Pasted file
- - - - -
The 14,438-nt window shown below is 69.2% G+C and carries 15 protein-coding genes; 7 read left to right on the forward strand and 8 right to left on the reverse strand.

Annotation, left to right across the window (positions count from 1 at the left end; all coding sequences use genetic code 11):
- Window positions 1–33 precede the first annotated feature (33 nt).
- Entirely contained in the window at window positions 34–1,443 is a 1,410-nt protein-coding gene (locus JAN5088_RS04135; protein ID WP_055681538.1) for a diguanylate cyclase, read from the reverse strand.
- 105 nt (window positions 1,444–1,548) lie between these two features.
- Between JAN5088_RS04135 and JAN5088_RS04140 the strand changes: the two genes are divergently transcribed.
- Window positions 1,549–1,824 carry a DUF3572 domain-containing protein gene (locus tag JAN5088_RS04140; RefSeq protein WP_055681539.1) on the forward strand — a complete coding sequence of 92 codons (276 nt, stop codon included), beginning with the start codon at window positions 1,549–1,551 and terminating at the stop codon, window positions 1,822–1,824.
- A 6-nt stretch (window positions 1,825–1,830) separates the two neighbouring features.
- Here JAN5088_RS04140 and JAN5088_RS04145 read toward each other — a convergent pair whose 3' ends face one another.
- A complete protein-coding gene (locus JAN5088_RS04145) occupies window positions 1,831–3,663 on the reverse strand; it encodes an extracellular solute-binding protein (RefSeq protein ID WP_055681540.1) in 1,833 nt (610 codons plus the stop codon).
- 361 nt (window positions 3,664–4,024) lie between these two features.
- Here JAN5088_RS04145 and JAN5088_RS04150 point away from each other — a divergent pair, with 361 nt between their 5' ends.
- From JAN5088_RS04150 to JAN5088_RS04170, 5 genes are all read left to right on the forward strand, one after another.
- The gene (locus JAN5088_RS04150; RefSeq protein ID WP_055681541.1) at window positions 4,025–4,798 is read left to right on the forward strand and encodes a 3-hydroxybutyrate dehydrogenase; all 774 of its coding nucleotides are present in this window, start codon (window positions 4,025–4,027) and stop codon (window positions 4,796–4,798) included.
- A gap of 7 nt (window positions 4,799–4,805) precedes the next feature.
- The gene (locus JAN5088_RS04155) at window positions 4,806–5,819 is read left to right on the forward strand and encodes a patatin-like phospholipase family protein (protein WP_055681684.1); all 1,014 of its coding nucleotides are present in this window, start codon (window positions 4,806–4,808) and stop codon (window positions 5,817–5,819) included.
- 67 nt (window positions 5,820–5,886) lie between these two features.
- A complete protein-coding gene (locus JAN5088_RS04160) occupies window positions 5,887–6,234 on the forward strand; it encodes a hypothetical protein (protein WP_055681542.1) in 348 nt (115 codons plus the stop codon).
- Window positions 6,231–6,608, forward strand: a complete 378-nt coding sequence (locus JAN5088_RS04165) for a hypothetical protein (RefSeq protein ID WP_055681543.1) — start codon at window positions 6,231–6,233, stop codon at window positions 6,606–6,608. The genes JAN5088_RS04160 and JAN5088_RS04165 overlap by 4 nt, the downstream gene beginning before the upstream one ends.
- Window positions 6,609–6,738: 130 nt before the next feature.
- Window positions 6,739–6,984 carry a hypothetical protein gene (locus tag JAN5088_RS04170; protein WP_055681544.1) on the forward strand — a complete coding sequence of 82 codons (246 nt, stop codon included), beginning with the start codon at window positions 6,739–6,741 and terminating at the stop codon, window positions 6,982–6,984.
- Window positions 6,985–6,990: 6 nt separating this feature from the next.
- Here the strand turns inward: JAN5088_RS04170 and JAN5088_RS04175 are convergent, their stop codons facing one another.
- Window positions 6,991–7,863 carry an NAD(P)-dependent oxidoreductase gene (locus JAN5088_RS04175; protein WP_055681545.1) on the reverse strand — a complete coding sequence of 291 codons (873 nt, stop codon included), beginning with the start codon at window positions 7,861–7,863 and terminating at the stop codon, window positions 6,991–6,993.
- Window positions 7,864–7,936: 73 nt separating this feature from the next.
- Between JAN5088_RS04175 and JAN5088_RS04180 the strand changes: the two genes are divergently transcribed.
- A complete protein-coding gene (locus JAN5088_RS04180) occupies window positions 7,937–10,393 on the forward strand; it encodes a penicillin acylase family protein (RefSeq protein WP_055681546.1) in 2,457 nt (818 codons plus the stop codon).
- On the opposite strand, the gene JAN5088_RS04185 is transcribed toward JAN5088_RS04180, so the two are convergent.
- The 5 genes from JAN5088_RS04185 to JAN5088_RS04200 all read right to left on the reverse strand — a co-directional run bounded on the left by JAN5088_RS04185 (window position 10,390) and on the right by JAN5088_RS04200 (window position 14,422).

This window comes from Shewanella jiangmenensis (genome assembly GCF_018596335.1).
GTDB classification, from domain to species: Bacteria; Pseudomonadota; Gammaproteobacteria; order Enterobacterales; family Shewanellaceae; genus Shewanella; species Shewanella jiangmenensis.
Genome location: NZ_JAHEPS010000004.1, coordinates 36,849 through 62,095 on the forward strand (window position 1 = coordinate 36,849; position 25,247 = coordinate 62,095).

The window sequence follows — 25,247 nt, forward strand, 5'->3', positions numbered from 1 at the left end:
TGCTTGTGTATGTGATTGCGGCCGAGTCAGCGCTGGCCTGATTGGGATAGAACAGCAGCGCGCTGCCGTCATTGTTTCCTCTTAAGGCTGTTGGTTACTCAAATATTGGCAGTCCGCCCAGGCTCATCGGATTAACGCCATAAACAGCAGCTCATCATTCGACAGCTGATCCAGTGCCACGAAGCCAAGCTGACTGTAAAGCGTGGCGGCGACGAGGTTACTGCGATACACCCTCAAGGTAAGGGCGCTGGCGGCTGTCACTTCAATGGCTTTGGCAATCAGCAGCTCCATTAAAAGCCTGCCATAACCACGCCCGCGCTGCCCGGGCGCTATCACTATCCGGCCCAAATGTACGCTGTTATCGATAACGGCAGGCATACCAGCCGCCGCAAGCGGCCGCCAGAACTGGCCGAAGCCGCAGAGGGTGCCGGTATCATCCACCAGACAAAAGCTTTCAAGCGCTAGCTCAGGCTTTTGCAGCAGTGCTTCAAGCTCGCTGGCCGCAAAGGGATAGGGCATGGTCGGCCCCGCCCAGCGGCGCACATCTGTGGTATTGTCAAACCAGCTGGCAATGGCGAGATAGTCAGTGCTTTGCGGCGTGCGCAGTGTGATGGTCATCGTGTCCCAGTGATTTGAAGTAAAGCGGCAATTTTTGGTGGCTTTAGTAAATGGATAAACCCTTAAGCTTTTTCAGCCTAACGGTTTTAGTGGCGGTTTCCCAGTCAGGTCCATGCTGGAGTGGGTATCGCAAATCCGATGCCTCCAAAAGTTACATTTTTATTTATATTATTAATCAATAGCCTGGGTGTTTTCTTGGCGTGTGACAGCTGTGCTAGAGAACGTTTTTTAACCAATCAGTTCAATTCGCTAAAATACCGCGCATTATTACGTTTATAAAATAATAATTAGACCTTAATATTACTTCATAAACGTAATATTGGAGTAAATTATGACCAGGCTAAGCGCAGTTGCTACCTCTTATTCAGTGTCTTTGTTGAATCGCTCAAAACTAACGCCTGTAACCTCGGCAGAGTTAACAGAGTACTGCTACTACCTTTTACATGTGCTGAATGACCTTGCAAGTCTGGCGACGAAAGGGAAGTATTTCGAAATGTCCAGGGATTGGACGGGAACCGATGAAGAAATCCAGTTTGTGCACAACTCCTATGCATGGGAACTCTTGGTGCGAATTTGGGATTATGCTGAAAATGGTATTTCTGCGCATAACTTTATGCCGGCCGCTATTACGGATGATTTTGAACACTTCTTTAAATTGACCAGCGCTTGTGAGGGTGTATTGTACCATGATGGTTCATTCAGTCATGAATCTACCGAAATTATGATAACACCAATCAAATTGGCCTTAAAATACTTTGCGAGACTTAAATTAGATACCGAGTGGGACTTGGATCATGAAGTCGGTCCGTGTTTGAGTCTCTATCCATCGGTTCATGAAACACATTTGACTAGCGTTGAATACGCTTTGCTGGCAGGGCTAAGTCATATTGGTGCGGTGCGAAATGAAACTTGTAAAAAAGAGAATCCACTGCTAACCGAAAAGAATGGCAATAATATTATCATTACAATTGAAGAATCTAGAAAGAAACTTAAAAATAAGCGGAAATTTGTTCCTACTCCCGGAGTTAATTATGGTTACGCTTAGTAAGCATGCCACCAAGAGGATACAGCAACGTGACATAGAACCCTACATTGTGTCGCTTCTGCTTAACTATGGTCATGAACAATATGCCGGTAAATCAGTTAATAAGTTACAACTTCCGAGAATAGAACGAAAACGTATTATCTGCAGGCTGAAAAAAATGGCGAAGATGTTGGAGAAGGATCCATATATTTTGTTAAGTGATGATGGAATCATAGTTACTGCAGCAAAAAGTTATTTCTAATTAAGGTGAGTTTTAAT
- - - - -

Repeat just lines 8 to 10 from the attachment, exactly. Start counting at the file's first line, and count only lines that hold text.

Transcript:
- A 6-nt stretch (window positions 1,825–1,830) separates the two neighbouring features.
- Here JAN5088_RS04140 and JAN5088_RS04145 read toward each other — a convergent pair whose 3' ends face one another.
- A complete protein-coding gene (locus JAN5088_RS04145) occupies window positions 1,831–3,663 on the reverse strand; it encodes an extracellular solute-binding protein (RefSeq protein ID WP_055681540.1) in 1,833 nt (610 codons plus the stop codon).